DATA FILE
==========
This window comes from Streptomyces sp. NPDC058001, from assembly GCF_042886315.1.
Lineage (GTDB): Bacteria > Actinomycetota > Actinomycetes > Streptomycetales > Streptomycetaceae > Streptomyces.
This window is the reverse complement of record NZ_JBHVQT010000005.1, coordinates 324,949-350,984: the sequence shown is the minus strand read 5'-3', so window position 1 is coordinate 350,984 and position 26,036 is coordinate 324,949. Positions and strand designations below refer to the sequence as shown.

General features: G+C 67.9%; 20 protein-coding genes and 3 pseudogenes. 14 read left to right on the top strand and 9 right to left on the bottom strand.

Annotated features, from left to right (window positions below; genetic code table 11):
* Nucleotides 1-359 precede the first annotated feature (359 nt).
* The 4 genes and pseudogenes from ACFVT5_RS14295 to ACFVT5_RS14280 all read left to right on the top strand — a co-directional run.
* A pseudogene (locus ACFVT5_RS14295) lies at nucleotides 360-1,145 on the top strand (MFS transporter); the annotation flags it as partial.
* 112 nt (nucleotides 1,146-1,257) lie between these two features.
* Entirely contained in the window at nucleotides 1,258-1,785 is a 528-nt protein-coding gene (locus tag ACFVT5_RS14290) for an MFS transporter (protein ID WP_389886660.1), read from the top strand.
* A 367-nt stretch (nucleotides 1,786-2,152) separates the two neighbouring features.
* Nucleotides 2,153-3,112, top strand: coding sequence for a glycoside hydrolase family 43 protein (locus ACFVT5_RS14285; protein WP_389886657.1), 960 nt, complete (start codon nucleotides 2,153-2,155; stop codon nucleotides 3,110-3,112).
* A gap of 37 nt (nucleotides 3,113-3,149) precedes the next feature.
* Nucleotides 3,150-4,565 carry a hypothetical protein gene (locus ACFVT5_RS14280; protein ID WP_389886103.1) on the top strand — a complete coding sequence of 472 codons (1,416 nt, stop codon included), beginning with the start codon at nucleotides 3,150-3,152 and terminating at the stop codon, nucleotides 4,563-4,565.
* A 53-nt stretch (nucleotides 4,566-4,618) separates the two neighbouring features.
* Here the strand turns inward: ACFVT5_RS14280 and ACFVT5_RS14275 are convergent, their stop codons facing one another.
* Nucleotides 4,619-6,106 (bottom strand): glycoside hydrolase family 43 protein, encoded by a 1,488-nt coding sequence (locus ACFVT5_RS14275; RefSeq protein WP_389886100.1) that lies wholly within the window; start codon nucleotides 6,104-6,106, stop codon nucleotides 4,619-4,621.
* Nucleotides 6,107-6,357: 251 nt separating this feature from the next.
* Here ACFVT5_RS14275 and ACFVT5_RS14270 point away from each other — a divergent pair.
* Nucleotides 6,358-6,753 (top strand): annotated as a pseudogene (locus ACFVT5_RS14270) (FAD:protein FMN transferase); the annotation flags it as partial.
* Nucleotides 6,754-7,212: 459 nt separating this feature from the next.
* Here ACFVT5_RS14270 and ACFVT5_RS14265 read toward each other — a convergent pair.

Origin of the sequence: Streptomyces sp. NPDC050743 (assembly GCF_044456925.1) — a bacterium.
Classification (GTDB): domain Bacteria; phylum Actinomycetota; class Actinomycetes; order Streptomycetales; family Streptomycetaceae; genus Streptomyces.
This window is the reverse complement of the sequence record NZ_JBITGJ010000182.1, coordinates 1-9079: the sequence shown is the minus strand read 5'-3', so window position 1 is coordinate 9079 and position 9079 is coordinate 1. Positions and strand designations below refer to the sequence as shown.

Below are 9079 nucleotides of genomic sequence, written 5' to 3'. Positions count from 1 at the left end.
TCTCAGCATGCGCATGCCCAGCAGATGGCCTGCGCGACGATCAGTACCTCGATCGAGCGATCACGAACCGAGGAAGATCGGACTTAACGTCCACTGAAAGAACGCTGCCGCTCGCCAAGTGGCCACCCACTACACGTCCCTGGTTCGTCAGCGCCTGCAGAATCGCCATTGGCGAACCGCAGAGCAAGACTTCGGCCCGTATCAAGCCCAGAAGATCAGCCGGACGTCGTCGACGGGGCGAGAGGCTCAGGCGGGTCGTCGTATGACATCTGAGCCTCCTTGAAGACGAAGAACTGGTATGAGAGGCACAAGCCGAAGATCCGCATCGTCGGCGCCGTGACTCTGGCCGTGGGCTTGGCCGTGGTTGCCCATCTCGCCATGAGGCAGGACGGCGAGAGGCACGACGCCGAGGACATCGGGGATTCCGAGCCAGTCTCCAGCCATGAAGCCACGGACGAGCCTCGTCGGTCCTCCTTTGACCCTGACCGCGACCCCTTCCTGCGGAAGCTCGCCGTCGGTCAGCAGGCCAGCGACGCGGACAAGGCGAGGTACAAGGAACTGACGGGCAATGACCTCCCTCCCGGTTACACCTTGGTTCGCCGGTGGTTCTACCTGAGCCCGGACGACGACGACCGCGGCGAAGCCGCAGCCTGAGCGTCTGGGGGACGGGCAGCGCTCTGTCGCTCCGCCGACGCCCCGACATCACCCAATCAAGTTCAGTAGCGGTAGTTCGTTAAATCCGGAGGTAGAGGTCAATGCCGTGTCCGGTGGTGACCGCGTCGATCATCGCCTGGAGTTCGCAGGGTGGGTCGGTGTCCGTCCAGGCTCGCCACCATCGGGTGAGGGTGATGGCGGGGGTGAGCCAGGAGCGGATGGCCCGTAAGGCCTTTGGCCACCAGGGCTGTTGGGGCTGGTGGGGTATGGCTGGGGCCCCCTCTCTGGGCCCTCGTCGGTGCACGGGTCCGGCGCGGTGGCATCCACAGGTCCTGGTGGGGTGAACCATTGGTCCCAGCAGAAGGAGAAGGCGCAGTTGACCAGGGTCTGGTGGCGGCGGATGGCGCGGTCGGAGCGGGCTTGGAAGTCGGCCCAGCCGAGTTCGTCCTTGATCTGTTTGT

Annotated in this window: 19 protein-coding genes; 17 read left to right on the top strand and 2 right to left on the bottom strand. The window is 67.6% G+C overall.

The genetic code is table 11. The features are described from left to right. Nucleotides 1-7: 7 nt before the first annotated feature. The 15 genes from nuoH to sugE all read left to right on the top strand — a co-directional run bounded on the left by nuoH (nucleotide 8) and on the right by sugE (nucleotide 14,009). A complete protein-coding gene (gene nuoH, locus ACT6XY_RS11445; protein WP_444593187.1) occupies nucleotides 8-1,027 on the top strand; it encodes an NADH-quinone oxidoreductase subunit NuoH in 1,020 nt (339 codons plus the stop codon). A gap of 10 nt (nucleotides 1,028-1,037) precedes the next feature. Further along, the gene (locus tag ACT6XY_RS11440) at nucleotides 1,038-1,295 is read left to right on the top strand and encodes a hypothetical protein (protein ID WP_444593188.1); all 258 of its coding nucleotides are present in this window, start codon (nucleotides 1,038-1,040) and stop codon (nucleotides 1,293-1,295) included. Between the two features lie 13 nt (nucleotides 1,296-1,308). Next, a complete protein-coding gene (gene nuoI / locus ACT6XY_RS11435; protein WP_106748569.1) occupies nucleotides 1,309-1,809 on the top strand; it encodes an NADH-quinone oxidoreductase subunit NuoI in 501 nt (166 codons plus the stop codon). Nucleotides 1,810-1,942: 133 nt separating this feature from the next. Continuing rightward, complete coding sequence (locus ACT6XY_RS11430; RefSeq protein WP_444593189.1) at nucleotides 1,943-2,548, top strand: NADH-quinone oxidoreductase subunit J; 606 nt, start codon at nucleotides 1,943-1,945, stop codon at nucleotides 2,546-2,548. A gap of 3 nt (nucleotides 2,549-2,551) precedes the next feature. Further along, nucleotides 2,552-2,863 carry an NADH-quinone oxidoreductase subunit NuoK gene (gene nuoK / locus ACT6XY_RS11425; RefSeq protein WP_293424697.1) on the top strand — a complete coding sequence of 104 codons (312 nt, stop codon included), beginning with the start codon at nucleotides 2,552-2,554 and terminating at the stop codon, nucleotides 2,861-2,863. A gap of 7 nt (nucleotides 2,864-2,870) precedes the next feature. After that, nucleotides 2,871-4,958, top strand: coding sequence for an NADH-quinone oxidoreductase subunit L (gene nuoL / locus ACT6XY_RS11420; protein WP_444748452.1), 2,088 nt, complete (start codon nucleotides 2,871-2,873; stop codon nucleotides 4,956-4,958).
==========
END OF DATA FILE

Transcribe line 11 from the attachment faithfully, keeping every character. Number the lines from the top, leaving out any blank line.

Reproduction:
* A 367-nt stretch (nucleotides 1,786-2,152) separates the two neighbouring features.